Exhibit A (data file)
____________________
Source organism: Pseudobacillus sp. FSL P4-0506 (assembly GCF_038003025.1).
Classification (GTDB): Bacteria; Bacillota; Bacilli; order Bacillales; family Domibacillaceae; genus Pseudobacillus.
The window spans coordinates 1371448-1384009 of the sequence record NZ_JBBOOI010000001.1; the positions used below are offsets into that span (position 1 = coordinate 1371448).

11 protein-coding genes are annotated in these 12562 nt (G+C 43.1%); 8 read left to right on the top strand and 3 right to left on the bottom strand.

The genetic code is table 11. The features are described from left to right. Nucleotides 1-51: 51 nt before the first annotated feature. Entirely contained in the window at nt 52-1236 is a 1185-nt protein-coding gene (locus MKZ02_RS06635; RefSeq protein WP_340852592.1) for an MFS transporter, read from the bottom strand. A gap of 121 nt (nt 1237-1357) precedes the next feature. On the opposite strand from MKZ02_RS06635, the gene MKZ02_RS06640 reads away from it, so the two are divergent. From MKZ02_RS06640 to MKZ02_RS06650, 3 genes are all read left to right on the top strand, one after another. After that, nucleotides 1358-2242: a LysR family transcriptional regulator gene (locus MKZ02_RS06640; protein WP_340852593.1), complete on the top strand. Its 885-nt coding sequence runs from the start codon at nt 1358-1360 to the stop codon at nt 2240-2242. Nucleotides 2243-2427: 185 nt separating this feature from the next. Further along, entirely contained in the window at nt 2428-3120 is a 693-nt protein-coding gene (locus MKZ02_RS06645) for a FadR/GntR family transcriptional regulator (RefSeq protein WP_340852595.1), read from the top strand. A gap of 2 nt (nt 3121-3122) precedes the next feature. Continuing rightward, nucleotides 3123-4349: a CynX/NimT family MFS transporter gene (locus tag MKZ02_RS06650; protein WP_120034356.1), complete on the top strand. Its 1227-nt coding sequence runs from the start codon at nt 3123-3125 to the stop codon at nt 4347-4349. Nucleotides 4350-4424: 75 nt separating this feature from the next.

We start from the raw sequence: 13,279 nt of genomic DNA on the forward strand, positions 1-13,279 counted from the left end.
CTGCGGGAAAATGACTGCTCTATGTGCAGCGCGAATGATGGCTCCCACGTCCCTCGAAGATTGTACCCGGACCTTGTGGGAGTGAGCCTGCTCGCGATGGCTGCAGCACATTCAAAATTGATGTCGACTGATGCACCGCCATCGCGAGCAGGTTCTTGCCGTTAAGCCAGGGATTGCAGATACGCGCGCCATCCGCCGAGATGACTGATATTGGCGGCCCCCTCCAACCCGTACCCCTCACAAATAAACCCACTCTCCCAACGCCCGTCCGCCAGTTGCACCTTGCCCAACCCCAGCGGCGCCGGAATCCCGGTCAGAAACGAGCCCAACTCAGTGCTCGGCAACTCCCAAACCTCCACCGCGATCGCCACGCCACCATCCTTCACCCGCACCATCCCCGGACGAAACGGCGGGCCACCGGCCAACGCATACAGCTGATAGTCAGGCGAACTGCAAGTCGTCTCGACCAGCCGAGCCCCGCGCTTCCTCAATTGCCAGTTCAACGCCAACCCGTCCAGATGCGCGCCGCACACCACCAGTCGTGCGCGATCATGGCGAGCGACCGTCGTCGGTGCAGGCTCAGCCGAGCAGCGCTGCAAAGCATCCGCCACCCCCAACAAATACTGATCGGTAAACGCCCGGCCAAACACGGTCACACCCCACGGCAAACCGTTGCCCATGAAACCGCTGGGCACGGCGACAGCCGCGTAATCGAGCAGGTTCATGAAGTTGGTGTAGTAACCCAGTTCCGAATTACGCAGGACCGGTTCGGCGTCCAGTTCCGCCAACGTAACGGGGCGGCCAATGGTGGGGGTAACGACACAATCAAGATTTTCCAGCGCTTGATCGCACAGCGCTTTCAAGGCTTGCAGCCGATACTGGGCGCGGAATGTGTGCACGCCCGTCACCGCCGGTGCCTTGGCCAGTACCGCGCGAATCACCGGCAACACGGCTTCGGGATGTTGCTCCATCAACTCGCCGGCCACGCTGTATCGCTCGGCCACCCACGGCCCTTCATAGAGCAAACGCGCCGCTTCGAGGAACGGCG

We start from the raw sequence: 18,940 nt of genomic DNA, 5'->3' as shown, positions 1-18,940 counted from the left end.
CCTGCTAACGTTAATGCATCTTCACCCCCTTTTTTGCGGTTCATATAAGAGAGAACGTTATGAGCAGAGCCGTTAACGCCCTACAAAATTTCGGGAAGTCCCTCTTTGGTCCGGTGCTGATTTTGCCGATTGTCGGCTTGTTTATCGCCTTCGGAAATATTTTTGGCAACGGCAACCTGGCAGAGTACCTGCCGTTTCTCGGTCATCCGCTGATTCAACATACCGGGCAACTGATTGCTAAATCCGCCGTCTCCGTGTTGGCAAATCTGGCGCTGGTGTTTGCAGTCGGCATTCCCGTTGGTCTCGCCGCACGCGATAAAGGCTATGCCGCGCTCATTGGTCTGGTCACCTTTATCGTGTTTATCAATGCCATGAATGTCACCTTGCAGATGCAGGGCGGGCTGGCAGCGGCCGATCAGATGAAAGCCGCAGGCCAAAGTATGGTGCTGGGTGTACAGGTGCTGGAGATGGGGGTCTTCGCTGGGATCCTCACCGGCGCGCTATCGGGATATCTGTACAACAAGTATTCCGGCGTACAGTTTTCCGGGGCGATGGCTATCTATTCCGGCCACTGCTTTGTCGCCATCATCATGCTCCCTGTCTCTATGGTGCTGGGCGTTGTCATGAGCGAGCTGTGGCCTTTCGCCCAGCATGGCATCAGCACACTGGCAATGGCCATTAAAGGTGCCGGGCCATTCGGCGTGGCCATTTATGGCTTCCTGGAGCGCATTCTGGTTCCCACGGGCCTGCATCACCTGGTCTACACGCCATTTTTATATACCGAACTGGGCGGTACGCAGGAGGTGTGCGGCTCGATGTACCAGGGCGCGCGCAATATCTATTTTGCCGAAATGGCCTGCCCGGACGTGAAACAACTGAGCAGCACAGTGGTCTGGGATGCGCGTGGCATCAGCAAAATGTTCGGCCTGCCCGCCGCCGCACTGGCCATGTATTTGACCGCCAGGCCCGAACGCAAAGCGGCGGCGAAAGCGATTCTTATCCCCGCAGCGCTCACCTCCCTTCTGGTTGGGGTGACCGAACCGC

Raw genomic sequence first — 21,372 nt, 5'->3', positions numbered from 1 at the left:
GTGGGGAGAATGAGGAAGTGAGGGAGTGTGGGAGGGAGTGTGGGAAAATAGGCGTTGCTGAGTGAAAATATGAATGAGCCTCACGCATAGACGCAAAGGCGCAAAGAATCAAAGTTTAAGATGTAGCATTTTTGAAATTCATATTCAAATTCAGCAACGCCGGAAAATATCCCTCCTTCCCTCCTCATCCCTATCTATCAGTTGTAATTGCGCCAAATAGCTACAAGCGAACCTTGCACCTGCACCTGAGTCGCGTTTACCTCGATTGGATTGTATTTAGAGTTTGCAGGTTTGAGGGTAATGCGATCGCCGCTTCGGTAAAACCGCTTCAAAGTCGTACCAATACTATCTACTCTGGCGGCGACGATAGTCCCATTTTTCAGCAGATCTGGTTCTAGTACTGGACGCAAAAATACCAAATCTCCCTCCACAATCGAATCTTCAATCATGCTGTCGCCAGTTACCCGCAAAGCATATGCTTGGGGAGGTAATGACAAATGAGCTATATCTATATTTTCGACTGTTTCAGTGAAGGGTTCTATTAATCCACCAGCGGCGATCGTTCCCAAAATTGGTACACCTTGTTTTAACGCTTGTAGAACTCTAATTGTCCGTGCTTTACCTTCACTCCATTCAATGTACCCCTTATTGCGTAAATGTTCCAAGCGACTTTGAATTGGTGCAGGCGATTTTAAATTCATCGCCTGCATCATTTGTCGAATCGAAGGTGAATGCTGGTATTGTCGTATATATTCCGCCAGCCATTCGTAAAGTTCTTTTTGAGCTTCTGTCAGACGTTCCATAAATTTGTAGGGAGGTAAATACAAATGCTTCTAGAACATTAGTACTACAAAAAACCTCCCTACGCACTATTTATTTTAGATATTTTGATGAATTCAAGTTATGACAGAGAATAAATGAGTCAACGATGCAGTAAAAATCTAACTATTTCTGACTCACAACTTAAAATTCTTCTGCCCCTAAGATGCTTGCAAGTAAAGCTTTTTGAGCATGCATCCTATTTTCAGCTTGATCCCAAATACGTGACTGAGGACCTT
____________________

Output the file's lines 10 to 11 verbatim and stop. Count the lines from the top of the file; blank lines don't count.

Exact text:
Raw genomic sequence first — 21,372 nt, 5'->3', positions numbered from 1 at the left:
GTGGGGAGAATGAGGAAGTGAGGGAGTGTGGGAGGGAGTGTGGGAAAATAGGCGTTGCTGAGTGAAAATATGAATGAGCCTCACGCATAGACGCAAAGGCGCAAAGAATCAAAGTTTAAGATGTAGCATTTTTGAAATTCATATTCAAATTCAGCAACGCCGGAAAATATCCCTCCTTCCCTCCTCATCCCTATCTATCAGTTGTAATTGCGCCAAATAGCTACAAGCGAACCTTGCACCTGCACCTGAGTCGCGTTTACCTCGATTGGATTGTATTTAGAGTTTGCAGGTTTGAGGGTAATGCGATCGCCGCTTCGGTAAAACCGCTTCAAAGTCGTACCAATACTATCTACTCTGGCGGCGACGATAGTCCCATTTTTCAGCAGATCTGGTTCTAGTACTGGACGCAAAAATACCAAATCTCCCTCCACAATCGAATCTTCAATCATGCTGTCGCCAGTTACCCGCAAAGCATATGCTTGGGGAGGTAATGACAAATGAGCTATATCTATATTTTCGACTGTTTCAGTGAAGGGTTCTATTAATCCACCAGCGGCGATCGTTCCCAAAATTGGTACACCTTGTTTTAACGCTTGTAGAACTCTAATTGTCCGTGCTTTACCTTCACTCCATTCAATGTACCCCTTATTGCGTAAATGTTCCAAGCGACTTTGAATTGGTGCAGGCGATTTTAAATTCATCGCCTGCATCATTTGTCGAATCGAAGGTGAATGCTGGTATTGTCGTATATATTCCGCCAGCCATTCGTAAAGTTCTTTTTGAGCTTCTGTCAGACGTTCCATAAATTTGTAGGGAGGTAAATACAAATGCTTCTAGAACATTAGTACTACAAAAAACCTCCCTACGCACTATTTATTTTAGATATTTTGATGAATTCAAGTTATGACAGAGAATAAATGAGTCAACGATGCAGTAAAAATCTAACTATTTCTGACTCACAACTTAAAATTCTTCTGCCCCTAAGATGCTTGCAAGTAAAGCTTTTTGAGCATGCATCCTATTTTCAGCTTGATCCCAAATACGTGACTGAGGACCTT